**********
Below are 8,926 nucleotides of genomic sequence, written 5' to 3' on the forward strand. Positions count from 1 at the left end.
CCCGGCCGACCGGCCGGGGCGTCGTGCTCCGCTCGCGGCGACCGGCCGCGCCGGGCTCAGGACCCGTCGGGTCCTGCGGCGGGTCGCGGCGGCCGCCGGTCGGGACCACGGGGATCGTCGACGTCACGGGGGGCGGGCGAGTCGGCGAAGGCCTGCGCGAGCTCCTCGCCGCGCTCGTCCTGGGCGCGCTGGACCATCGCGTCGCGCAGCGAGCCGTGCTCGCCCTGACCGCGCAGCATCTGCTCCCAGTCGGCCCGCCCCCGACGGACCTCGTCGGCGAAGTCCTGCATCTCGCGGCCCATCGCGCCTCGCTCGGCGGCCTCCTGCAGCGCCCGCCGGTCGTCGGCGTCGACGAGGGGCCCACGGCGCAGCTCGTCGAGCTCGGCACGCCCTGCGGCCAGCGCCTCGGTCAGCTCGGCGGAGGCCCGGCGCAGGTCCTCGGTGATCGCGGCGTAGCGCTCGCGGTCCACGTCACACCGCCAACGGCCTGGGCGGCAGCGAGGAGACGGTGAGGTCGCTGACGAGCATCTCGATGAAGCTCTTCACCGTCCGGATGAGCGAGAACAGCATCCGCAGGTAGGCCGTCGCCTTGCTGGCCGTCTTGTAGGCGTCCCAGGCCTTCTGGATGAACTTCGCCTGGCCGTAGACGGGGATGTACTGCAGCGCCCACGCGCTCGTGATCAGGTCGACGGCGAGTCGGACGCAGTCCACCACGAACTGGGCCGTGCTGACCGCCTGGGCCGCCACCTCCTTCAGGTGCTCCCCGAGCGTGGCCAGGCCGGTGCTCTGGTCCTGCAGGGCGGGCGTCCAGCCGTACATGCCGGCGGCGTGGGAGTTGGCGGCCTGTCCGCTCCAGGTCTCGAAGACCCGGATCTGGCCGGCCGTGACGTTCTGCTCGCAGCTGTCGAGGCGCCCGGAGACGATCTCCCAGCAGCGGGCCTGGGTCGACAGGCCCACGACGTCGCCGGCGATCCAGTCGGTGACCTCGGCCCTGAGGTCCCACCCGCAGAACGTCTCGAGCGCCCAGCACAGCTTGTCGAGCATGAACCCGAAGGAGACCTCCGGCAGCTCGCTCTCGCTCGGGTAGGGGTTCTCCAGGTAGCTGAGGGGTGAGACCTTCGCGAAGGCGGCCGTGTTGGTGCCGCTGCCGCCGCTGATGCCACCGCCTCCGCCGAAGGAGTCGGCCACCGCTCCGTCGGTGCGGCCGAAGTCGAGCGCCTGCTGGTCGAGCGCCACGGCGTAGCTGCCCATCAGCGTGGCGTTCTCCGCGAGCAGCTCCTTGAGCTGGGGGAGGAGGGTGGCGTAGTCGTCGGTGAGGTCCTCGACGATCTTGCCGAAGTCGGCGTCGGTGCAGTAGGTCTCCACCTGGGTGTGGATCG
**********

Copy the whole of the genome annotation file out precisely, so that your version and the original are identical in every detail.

Below are 8,926 nucleotides of genomic sequence, written 5' to 3' on the forward strand. Positions count from 1 at the left end.
CCCGGCCGACCGGCCGGGGCGTCGTGCTCCGCTCGCGGCGACCGGCCGCGCCGGGCTCAGGACCCGTCGGGTCCTGCGGCGGGTCGCGGCGGCCGCCGGTCGGGACCACGGGGATCGTCGACGTCACGGGGGGCGGGCGAGTCGGCGAAGGCCTGCGCGAGCTCCTCGCCGCGCTCGTCCTGGGCGCGCTGGACCATCGCGTCGCGCAGCGAGCCGTGCTCGCCCTGACCGCGCAGCATCTGCTCCCAGTCGGCCCGCCCCCGACGGACCTCGTCGGCGAAGTCCTGCATCTCGCGGCCCATCGCGCCTCGCTCGGCGGCCTCCTGCAGCGCCCGCCGGTCGTCGGCGTCGACGAGGGGCCCACGGCGCAGCTCGTCGAGCTCGGCACGCCCTGCGGCCAGCGCCTCGGTCAGCTCGGCGGAGGCCCGGCGCAGGTCCTCGGTGATCGCGGCGTAGCGCTCGCGGTCCACGTCACACCGCCAACGGCCTGGGCGGCAGCGAGGAGACGGTGAGGTCGCTGACGAGCATCTCGATGAAGCTCTTCACCGTCCGGATGAGCGAGAACAGCATCCGCAGGTAGGCCGTCGCCTTGCTGGCCGTCTTGTAGGCGTCCCAGGCCTTCTGGATGAACTTCGCCTGGCCGTAGACGGGGATGTACTGCAGCGCCCACGCGCTCGTGATCAGGTCGACGGCGAGTCGGACGCAGTCCACCACGAACTGGGCCGTGCTGACCGCCTGGGCCGCCACCTCCTTCAGGTGCTCCCCGAGCGTGGCCAGGCCGGTGCTCTGGTCCTGCAGGGCGGGCGTCCAGCCGTACATGCCGGCGGCGTGGGAGTTGGCGGCCTGTCCGCTCCAGGTCTCGAAGACCCGGATCTGGCCGGCCGTGACGTTCTGCTCGCAGCTGTCGAGGCGCCCGGAGACGATCTCCCAGCAGCGGGCCTGGGTCGACAGGCCCACGACGTCGCCGGCGATCCAGTCGGTGACCTCGGCCCTGAGGTCCCACCCGCAGAACGTCTCGAGCGCCCAGCACAGCTTGTCGAGCATGAACCCGAAGGAGACCTCCGGCAGCTCGCTCTCGCTCGGGTAGGGGTTCTCCAGGTAGCTGAGGGGTGAGACCTTCGCGAAGGCGGCCGTGTTGGTGCCGCTGCCGCCGCTGATGCCACCGCCTCCGCCGAAGGAGTCGGCCACCGCTCCGTCGGTGCGGCCGAAGTCGAGCGCCTGCTGGTCGAGCGCCACGGCGTAGCTGCCCATCAGCGTGGCGTTCTCCGCGAGCAGCTCCTTGAGCTGGGGGAGGAGGGTGGCGTAGTCGTCGGTGAGGTCCTCGACGATCTTGCCGAAGTCGGCGTCGGTGCAGTAGGTCTCCACCTGGGTGTGGATCG